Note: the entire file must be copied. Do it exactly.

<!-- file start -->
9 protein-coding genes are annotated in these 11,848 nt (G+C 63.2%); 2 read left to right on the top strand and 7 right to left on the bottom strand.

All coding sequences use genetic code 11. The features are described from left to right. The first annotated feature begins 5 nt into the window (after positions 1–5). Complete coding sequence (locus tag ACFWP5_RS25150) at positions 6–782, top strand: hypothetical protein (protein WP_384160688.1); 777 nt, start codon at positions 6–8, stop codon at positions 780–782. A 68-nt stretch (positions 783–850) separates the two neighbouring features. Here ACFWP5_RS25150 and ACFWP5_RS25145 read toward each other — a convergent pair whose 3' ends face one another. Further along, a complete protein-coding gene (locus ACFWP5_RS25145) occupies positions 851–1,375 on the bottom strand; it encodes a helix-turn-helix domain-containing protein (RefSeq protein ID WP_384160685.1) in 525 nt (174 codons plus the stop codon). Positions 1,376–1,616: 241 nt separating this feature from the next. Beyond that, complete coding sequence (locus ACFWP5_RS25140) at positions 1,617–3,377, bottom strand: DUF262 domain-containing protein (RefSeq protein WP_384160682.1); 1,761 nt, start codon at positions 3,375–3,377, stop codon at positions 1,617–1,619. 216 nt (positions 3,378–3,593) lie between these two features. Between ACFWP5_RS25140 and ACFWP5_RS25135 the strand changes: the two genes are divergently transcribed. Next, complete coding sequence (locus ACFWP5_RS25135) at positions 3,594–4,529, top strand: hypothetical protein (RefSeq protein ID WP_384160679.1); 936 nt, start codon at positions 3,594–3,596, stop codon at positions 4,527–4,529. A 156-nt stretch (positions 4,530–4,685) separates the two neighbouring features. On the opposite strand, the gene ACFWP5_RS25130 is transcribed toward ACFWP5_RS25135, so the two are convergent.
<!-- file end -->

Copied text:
9 protein-coding genes are annotated in these 11,848 nt (G+C 63.2%); 2 read left to right on the top strand and 7 right to left on the bottom strand.

All coding sequences use genetic code 11. The features are described from left to right. The first annotated feature begins 5 nt into the window (after positions 1–5). Complete coding sequence (locus tag ACFWP5_RS25150) at positions 6–782, top strand: hypothetical protein (protein WP_384160688.1); 777 nt, start codon at positions 6–8, stop codon at positions 780–782. A 68-nt stretch (positions 783–850) separates the two neighbouring features. Here ACFWP5_RS25150 and ACFWP5_RS25145 read toward each other — a convergent pair whose 3' ends face one another. Further along, a complete protein-coding gene (locus ACFWP5_RS25145) occupies positions 851–1,375 on the bottom strand; it encodes a helix-turn-helix domain-containing protein (RefSeq protein ID WP_384160685.1) in 525 nt (174 codons plus the stop codon). Positions 1,376–1,616: 241 nt separating this feature from the next. Beyond that, complete coding sequence (locus ACFWP5_RS25140) at positions 1,617–3,377, bottom strand: DUF262 domain-containing protein (RefSeq protein WP_384160682.1); 1,761 nt, start codon at positions 3,375–3,377, stop codon at positions 1,617–1,619. 216 nt (positions 3,378–3,593) lie between these two features. Between ACFWP5_RS25140 and ACFWP5_RS25135 the strand changes: the two genes are divergently transcribed. Next, complete coding sequence (locus ACFWP5_RS25135) at positions 3,594–4,529, top strand: hypothetical protein (RefSeq protein ID WP_384160679.1); 936 nt, start codon at positions 3,594–3,596, stop codon at positions 4,527–4,529. A 156-nt stretch (positions 4,530–4,685) separates the two neighbouring features. On the opposite strand, the gene ACFWP5_RS25130 is transcribed toward ACFWP5_RS25135, so the two are convergent.